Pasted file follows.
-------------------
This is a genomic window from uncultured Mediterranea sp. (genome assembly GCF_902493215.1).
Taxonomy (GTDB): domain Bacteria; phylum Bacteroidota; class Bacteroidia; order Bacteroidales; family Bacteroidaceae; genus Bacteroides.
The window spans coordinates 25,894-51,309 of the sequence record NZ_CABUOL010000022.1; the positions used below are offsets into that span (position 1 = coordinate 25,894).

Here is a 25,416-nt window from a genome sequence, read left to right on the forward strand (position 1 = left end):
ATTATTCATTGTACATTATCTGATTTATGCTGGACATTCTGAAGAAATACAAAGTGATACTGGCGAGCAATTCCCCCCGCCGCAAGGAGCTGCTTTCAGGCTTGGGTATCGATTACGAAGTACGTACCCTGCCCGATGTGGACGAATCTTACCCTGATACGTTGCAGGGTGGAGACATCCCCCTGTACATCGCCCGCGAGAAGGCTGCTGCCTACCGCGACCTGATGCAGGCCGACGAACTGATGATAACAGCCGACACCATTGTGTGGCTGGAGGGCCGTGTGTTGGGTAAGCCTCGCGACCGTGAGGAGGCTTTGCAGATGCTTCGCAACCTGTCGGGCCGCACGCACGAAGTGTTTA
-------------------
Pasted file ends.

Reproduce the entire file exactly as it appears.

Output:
This is a genomic window from uncultured Mediterranea sp. (genome assembly GCF_902493215.1).
Taxonomy (GTDB): domain Bacteria; phylum Bacteroidota; class Bacteroidia; order Bacteroidales; family Bacteroidaceae; genus Bacteroides.
The window spans coordinates 25,894-51,309 of the sequence record NZ_CABUOL010000022.1; the positions used below are offsets into that span (position 1 = coordinate 25,894).

Here is a 25,416-nt window from a genome sequence, read left to right on the forward strand (position 1 = left end):
ATTATTCATTGTACATTATCTGATTTATGCTGGACATTCTGAAGAAATACAAAGTGATACTGGCGAGCAATTCCCCCCGCCGCAAGGAGCTGCTTTCAGGCTTGGGTATCGATTACGAAGTACGTACCCTGCCCGATGTGGACGAATCTTACCCTGATACGTTGCAGGGTGGAGACATCCCCCTGTACATCGCCCGCGAGAAGGCTGCTGCCTACCGCGACCTGATGCAGGCCGACGAACTGATGATAACAGCCGACACCATTGTGTGGCTGGAGGGCCGTGTGTTGGGTAAGCCTCGCGACCGTGAGGAGGCTTTGCAGATGCTTCGCAACCTGTCGGGCCGCACGCACGAAGTGTTTA